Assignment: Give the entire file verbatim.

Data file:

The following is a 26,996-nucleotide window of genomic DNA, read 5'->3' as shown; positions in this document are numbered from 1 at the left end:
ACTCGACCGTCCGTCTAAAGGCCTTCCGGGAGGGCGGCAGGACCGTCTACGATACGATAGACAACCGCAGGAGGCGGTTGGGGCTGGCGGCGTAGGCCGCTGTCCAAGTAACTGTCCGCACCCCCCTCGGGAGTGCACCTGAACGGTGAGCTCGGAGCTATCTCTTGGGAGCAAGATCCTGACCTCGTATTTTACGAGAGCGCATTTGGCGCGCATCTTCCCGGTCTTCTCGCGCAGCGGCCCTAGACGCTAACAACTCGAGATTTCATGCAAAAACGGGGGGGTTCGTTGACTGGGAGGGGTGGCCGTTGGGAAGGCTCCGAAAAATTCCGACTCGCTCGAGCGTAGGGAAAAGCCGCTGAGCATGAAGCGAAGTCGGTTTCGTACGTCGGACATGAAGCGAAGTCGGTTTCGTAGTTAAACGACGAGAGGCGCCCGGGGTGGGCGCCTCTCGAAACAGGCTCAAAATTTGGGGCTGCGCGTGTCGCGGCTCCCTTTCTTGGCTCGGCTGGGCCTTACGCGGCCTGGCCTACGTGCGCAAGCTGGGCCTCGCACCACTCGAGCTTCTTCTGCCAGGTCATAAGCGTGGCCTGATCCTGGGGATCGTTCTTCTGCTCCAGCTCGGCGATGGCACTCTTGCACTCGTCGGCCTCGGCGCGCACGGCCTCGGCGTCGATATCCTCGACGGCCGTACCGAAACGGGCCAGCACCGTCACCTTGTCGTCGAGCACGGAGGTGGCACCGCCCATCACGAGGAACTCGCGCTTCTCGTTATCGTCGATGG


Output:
The following is a 26,996-nucleotide window of genomic DNA, read 5'->3' as shown; positions in this document are numbered from 1 at the left end:
ACTCGACCGTCCGTCTAAAGGCCTTCCGGGAGGGCGGCAGGACCGTCTACGATACGATAGACAACCGCAGGAGGCGGTTGGGGCTGGCGGCGTAGGCCGCTGTCCAAGTAACTGTCCGCACCCCCCTCGGGAGTGCACCTGAACGGTGAGCTCGGAGCTATCTCTTGGGAGCAAGATCCTGACCTCGTATTTTACGAGAGCGCATTTGGCGCGCATCTTCCCGGTCTTCTCGCGCAGCGGCCCTAGACGCTAACAACTCGAGATTTCATGCAAAAACGGGGGGGTTCGTTGACTGGGAGGGGTGGCCGTTGGGAAGGCTCCGAAAAATTCCGACTCGCTCGAGCGTAGGGAAAAGCCGCTGAGCATGAAGCGAAGTCGGTTTCGTACGTCGGACATGAAGCGAAGTCGGTTTCGTAGTTAAACGACGAGAGGCGCCCGGGGTGGGCGCCTCTCGAAACAGGCTCAAAATTTGGGGCTGCGCGTGTCGCGGCTCCCTTTCTTGGCTCGGCTGGGCCTTACGCGGCCTGGCCTACGTGCGCAAGCTGGGCCTCGCACCACTCGAGCTTCTTCTGCCAGGTCATAAGCGTGGCCTGATCCTGGGGATCGTTCTTCTGCTCCAGCTCGGCGATGGCACTCTTGCACTCGTCGGCCTCGGCGCGCACGGCCTCGGCGTCGATATCCTCGACGGCCGTACCGAAACGGGCCAGCACCGTCACCTTGTCGTCGAGCACGGAGGTGGCACCGCCCATCACGAGGAACTCGCGCTTCTCGTTATCGTCGATGG